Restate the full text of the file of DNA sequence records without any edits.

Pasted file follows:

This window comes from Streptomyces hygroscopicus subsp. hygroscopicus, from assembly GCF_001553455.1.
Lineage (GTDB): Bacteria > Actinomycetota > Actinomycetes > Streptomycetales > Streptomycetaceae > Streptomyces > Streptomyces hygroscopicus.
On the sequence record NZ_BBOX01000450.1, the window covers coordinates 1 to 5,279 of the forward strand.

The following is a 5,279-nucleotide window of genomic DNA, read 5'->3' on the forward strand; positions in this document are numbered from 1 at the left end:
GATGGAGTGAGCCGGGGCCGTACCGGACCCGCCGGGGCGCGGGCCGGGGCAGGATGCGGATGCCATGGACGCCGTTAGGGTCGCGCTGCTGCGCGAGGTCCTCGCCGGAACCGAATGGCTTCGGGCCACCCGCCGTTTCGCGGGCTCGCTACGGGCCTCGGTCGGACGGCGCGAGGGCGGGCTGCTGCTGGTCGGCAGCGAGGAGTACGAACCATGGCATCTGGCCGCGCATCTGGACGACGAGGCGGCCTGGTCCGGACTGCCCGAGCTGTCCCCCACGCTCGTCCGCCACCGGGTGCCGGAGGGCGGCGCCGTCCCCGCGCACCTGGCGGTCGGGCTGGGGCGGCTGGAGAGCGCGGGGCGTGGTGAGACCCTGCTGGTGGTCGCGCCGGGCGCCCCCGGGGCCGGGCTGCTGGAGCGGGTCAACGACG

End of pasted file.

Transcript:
This window comes from Streptomyces hygroscopicus subsp. hygroscopicus, from assembly GCF_001553455.1.
Lineage (GTDB): Bacteria > Actinomycetota > Actinomycetes > Streptomycetales > Streptomycetaceae > Streptomyces > Streptomyces hygroscopicus.
On the sequence record NZ_BBOX01000450.1, the window covers coordinates 1 to 5,279 of the forward strand.

The following is a 5,279-nucleotide window of genomic DNA, read 5'->3' on the forward strand; positions in this document are numbered from 1 at the left end:
GATGGAGTGAGCCGGGGCCGTACCGGACCCGCCGGGGCGCGGGCCGGGGCAGGATGCGGATGCCATGGACGCCGTTAGGGTCGCGCTGCTGCGCGAGGTCCTCGCCGGAACCGAATGGCTTCGGGCCACCCGCCGTTTCGCGGGCTCGCTACGGGCCTCGGTCGGACGGCGCGAGGGCGGGCTGCTGCTGGTCGGCAGCGAGGAGTACGAACCATGGCATCTGGCCGCGCATCTGGACGACGAGGCGGCCTGGTCCGGACTGCCCGAGCTGTCCCCCACGCTCGTCCGCCACCGGGTGCCGGAGGGCGGCGCCGTCCCCGCGCACCTGGCGGTCGGGCTGGGGCGGCTGGAGAGCGCGGGGCGTGGTGAGACCCTGCTGGTGGTCGCGCCGGGCGCCCCCGGGGCCGGGCTGCTGGAGCGGGTCAACGACG